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Davood Roostaei Took The Path Least Taken: Surrealism to Cryptorealism

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Davood Roostaei, The Resurrection of Buddha, 1995. © Davood Roostaei.

There were never any half measures as far as Davood Roostaei’s commitment to art was concerned.

From the start there was a frenzy to his art-making – a frenzy which collectors have now come to associate with the work created under his concept of Cryptorealism. The unrestrained passions are evident when we see him creating Cryptorealistic art, done using his fingers – a practice he adopted in 1986 as a technique along with the concept of Cryptorealism. Roostaei’s art making has been as much influenced by structure as it has been by imagination and primal artistic instincts. Painting for Roostaei is a method of giving purpose to the chaos of reality.

Roostaei had a single-minded intensity from the beginning, regardless of the medium; whether it be pastels, charcoal, watercolours, oils or acrylics; and irrespective of whether he used brushes or his fingers.

Arriving in Germany in 1984 he was influenced by, and associated himself with the movement of Surrealism along with many artists of the 20th century. His connection to surrealism’s MO, which included a juxtapositioning of images not normally associated with one another, a commitment to overturning rational representation and often allowing a sense of the unconscious – an idea gaining currency in the mid-20th century- was evident in his pieces from 1984-1987. However, he felt that he could not fully express what he needed to express through Surrealism and therefore he decided to develop his own new and unique painting concept.

Davood Roostaei, The Melody of Lost Dreams, 1984. © Davood Roostaei.

As he approached his 30s he wanted to explore an art-making which, while it held to some of those ideas in Surrealism, it departed from its often “absurdist” notions of image contrast.

He developed a personal style in 1987 which was initially referred to as abstract Surrealism, denoting a perspective which overlaid images rather than juxtapositioning them. After taking several years to perfect this style, he coined the name Cryptorealism for it in 1990. This was a way of thinking at a number of levels – a grand synthesis where he brought myriad styles of art movements together, making it his own.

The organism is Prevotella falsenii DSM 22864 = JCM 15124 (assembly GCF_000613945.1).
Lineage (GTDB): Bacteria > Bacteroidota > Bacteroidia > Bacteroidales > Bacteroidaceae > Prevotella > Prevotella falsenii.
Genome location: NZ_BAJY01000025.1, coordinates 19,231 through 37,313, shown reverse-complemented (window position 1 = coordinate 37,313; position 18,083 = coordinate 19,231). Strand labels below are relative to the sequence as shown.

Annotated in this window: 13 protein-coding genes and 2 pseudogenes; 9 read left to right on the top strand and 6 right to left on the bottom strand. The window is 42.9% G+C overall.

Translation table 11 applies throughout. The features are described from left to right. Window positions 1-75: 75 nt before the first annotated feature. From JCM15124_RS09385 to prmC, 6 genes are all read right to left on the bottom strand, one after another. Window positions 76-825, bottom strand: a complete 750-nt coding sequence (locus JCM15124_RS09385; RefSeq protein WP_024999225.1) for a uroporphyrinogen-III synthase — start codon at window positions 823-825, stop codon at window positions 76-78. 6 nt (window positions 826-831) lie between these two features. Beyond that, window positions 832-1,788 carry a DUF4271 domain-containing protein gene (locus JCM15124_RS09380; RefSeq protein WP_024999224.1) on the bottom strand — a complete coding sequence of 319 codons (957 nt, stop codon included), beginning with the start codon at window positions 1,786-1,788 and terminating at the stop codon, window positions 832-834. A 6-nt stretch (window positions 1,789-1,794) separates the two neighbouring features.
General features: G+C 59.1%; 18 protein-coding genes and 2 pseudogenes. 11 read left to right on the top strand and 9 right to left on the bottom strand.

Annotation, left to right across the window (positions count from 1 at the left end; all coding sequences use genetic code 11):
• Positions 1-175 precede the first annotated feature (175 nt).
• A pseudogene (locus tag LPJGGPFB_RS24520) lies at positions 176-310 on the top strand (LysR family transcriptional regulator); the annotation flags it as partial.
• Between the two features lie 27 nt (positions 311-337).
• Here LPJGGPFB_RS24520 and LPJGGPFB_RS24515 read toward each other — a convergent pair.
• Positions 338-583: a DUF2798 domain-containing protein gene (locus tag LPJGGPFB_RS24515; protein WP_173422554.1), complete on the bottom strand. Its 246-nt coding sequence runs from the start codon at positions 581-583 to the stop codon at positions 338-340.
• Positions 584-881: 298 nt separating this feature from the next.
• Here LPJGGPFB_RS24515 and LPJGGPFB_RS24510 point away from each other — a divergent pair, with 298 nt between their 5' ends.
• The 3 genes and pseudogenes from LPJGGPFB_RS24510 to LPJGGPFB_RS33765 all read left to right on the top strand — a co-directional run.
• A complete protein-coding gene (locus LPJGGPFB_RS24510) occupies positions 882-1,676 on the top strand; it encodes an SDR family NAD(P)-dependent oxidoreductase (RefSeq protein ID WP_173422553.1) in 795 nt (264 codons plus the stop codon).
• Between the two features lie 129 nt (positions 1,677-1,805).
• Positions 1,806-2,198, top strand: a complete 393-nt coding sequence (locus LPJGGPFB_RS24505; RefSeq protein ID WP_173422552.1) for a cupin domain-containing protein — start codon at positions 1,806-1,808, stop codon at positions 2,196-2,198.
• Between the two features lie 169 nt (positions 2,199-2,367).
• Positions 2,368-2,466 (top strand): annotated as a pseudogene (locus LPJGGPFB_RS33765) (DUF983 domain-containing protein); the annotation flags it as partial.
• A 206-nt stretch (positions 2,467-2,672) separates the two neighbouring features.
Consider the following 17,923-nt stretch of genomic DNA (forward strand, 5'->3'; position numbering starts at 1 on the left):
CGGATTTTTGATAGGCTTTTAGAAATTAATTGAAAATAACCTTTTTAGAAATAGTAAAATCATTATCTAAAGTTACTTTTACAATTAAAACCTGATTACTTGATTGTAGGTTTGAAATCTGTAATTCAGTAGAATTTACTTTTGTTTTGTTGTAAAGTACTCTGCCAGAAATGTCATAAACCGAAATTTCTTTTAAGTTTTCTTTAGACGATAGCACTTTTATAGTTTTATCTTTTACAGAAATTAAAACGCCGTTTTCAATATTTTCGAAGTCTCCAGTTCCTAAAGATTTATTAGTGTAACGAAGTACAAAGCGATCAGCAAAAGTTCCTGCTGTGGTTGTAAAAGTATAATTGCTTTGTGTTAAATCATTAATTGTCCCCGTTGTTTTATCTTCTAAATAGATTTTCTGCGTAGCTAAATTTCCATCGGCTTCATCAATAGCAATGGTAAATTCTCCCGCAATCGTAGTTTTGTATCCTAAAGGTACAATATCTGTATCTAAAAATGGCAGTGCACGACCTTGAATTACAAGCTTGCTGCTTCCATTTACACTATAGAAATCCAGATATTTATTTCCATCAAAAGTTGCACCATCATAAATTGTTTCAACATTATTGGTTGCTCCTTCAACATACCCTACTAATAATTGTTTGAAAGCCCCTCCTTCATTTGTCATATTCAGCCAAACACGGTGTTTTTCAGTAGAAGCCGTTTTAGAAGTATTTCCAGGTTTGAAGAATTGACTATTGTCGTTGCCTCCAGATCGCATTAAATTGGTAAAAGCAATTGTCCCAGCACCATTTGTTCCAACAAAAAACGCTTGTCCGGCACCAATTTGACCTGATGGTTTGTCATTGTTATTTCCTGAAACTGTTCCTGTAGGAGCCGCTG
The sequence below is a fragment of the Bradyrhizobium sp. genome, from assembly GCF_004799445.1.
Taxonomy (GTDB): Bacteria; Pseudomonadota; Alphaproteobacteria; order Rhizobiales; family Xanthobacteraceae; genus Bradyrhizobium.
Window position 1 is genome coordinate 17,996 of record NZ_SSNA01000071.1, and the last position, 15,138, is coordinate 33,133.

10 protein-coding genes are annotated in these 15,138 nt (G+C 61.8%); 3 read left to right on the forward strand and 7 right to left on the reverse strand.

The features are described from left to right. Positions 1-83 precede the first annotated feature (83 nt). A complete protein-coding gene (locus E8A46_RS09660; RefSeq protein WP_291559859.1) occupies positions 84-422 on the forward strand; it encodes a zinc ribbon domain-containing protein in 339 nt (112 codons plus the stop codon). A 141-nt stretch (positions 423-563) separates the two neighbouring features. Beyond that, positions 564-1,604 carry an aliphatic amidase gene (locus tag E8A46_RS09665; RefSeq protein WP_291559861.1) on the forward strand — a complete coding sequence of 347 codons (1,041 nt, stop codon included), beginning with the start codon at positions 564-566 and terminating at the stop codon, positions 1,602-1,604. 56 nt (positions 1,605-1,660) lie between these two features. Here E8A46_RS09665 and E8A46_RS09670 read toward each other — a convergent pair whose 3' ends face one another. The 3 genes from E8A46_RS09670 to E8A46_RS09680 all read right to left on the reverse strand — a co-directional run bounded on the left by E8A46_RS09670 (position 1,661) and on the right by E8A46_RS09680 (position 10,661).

Davood Roostaei, Arena I, 1987. (This was the first Cryptorealistic painting) © Davood Roostaei.

His colours might be discordant in certain pieces where he wants the contrast, but in the images he selects, he attempts to make connections rather than just display discontinuity.

Surveying techniques used by artists throughout history, he believed he could best render Cryptorealism by using finger painting to do this.

Finger painting has a long history, most notably in China, but also – albeit, not as long as it is formally recorded – in the U.S.

Davood Roostaei at his Hamburg atelier, 1990s. © Davood Roostaei.

Since 1986 Roostaei has given this technique a further twist and certainly shows a commitment that establishes him as an enthusiastic practitioner of this visceral form of art rendering. Finger painting certainly cuts out the conventions both intellectually and technically for him, and it has him viscerally connecting with paint and how it makes up his creations of art. This technique also enhances the primal effects noticed in Roostaei’s Cryptorealistic paintings.

Davood Roostaei, Nostradamus, 1995. © Davood Roostaei.

Cryptorealism is a new method of making the invisible visible, of combining physical and metaphysical dimensions, and to overlay different layers of significance one upon another in order to foster multiple perspectives on different issues. A concept, whereby an abstract and symbolic painting technique of tachist influence with concrete messages about current events, seems inevitably linked to the timeless eternal cycle of creation. Cryptorealism is a painting technique of enigmatic expression based on realistic motifs, moving between the wide area of existential analysis of contemporary issues and worldwide humanism. This concept directs the eye beyond the apparent picture to penetrate its depths. Roostaei’s Cryptorealistic paintings are often covered by a veil which the observer must draw back, and observation of the paintings through the physical eye alone is doomed to failure, the inner eye must also be brought into play. Roostaei brings his entire personality and passion into every single work, he not only wants to make visible what the eye cannot see at first glance and create consciousness of forces which are not necessarily visible, but above all, he wishes through his pictures to bring attention to actual problems while, although hidden at times, they can have noticeable impacts upon humankind.

Roostaei has not strayed from the path of Cryptorealism ever since he developed it, staying steady to this commitment for over 30 years – a commitment he still holds dear.

Davood Roostaei, Powering Up While Looking Out, 2020. © Davood Roostaei.

Davood Roostaei, Breaking Free, 2020. © Davood Roostaei.

Davood Roostaei, Eternal Arena, 1995. © Davood Roostaei.

 

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